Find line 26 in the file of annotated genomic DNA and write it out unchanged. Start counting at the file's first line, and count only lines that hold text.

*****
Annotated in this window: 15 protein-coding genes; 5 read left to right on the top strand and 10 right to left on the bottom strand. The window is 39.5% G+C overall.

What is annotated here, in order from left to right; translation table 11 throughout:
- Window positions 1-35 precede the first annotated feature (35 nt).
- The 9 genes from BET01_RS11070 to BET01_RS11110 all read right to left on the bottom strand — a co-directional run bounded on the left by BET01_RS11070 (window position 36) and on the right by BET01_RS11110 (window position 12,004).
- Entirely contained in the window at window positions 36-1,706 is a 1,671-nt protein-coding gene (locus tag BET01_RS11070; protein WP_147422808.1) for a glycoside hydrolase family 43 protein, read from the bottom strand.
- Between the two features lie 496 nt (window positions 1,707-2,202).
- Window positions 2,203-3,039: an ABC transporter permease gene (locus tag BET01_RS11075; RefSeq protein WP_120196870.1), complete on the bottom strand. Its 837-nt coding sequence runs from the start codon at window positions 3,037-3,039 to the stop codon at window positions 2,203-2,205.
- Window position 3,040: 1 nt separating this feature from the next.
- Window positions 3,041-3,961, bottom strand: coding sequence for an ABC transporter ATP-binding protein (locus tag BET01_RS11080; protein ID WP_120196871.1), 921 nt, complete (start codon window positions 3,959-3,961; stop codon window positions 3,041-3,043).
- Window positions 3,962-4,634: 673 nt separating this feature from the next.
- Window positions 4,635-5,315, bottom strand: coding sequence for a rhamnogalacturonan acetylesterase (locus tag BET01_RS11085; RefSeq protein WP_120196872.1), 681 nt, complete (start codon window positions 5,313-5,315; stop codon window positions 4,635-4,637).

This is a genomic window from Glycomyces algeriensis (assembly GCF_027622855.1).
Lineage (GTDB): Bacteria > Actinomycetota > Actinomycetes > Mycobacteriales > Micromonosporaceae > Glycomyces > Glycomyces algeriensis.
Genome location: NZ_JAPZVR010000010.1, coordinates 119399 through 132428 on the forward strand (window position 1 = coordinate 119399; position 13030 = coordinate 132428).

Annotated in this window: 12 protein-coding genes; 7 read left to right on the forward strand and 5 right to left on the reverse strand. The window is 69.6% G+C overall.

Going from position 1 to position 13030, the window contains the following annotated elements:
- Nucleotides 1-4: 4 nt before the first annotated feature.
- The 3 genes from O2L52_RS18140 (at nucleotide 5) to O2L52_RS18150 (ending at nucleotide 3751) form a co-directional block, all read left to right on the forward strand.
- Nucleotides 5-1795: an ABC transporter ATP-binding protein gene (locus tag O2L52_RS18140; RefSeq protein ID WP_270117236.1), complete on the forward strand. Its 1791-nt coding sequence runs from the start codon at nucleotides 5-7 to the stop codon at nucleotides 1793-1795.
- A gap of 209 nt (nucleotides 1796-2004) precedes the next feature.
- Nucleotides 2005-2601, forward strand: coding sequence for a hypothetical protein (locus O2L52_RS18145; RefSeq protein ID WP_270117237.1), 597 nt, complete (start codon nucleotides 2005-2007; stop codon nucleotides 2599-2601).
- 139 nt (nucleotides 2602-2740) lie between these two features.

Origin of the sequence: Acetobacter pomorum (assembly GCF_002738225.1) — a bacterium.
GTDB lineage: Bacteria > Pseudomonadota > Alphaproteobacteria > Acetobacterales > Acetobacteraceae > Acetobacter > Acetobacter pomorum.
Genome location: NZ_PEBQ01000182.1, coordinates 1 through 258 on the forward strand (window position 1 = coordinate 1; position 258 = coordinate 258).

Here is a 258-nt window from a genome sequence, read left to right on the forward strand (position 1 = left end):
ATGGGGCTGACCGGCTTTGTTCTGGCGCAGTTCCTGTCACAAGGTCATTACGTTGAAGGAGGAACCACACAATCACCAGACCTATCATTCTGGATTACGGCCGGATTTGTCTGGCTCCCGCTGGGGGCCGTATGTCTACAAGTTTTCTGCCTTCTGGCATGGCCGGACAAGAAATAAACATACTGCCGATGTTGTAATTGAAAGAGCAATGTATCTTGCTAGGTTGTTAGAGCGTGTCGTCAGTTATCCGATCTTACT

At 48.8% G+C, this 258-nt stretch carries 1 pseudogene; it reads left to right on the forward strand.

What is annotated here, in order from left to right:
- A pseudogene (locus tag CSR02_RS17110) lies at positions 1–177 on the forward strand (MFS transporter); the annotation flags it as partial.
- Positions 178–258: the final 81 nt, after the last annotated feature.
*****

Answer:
Here is a 258-nt window from a genome sequence, read left to right on the forward strand (position 1 = left end):